European Commissioner impressed by Eindhoven's higher education institutions

Fontys School of ICT
On May 31, 2021, European Commissioner Mariya Gabriel visited Eindhoven together with Minister Ingrid van Engelshoven and State Secretary Mona Keijzer. This was to discuss the unique cooperation between research, education and business that makes the Brainport region's unique innovation chain possible. Students and researchers of Eindhoven University of Technology and Fontys University of Applied Sciences presented examples of collaborative work. In her closing speech, Ms Gabriel expressed being impressed by the work of the institutions: "We want a more inclusive programme, and here we have a great example of how to work together with companies, researchers, professionals and young people."

On May 31, 2021, European Commissioner Mariya Gabriel visited Eindhoven together with Minister Ingrid van Engelshoven and State Secretary Mona Keijzer. This was to discuss the unique cooperation between research, education and business that makes the Brainport region's unique innovation chain possible. Students and researchers of Eindhoven University of Technology and Fontys University of Applied Sciences presented examples of collaborative work. In her closing speech, Ms Gabriel expressed being impressed by the work of the institutions: "We want a more inclusive programme, and here we have a great example of how to work together with companies, researchers, professionals and young people."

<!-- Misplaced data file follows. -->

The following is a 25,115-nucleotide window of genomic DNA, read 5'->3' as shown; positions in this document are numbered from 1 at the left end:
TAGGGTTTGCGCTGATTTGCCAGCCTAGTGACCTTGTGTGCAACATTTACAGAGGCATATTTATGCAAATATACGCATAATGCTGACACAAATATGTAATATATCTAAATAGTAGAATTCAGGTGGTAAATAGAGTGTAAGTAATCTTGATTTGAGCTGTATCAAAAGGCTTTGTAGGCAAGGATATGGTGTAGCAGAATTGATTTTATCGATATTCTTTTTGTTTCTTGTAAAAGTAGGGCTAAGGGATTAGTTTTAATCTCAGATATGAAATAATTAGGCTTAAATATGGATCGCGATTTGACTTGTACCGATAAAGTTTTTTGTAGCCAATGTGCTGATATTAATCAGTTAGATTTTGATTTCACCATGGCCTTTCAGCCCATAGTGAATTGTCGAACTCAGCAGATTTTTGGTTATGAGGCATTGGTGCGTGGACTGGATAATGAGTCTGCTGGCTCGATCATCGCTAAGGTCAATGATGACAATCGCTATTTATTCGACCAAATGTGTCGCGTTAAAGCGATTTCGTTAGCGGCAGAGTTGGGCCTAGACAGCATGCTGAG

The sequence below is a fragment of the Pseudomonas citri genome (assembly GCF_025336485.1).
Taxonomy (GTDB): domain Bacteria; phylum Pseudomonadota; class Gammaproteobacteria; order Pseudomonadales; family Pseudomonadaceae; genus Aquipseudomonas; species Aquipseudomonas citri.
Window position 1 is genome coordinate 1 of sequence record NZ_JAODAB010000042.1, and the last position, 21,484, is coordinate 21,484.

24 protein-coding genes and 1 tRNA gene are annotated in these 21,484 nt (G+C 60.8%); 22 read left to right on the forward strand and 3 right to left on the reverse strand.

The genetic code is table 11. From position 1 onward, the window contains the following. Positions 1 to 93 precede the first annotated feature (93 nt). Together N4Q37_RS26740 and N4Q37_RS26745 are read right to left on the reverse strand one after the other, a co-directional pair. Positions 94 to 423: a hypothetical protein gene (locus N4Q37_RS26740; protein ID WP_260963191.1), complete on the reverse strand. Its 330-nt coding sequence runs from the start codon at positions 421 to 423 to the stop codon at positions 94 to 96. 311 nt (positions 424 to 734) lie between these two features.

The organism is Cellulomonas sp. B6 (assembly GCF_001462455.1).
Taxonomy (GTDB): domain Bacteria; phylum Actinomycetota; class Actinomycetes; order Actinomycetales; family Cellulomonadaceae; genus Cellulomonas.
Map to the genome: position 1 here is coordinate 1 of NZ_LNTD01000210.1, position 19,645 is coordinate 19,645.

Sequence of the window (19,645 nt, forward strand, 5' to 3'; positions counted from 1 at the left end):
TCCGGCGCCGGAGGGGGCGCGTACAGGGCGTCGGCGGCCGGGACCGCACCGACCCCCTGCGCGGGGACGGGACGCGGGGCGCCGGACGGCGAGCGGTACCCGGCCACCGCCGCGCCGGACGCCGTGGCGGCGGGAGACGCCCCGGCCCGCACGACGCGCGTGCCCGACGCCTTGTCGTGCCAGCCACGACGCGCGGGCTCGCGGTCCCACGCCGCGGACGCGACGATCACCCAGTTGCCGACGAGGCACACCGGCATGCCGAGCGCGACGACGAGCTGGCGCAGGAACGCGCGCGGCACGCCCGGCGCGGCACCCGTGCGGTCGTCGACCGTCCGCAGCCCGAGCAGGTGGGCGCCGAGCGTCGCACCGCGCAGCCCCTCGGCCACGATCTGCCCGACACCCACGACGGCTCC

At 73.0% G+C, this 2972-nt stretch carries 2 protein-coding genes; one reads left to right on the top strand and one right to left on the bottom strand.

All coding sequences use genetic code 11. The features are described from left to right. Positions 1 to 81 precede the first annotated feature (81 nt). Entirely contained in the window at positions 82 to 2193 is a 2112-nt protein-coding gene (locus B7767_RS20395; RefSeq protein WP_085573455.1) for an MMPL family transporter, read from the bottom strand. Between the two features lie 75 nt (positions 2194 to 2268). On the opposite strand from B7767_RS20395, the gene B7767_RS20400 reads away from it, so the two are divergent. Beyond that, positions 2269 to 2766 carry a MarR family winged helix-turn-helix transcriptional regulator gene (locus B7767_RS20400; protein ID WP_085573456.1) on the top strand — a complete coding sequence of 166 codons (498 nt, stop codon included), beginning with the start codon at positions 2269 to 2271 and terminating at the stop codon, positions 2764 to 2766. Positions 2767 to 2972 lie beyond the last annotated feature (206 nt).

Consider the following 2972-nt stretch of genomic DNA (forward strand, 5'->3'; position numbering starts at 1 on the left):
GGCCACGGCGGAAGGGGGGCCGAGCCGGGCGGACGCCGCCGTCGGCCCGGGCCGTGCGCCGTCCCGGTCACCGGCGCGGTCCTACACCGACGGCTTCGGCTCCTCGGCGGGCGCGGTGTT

Unique ecosystem

The visit to the Brainport region is at the invitation of Minister of Education, Culture and Science Ingrid van Engelshoven. Here, one can see an ecosystem that displays the way forward both officials believe in, explains the Minister: "What both I and the European Commissioner try to stimulate are very good ecosystems where you get a lot of innovation through cooperation. That leads to new activity and new earning power. This region is the best example of that in Europe." According to Van Engelshoven, this has everything to do with the innovation chain, within which research, application, and business reinforce each other: "I want to show Europe the potential of applied research, which is why I am happy that we can organise this at Fontys. Applied research is essential to find solutions for the challenges in Europe."

Commitment to European cooperation

The start of the afternoon at Strijp-T was a lunch discussion with (among others) Robert-Jan Smits (President Eindhoven University of Technology), Rianne Letschert (Rector Maastricht University) and Mayor John Jorritsma. Two topics were central: European science policy and the role of innovation ecosystems, and improving the system of awarding prizes to scientists, which is currently still based mainly on the number of publications. “We conveyed the commitment of Brainport to European cooperation and the European agenda to the officials”, says TU/e chairman Robert-Jan Smits. "We were also able to make clear that as far as Brainport is concerned, the Netherlands is meeting the European agreement to invest three percent of its GDP in research and innovation. At the same time, investments must continue to be made at the European level in 'key enabling technologies' that will ensure our earning capacity for the future."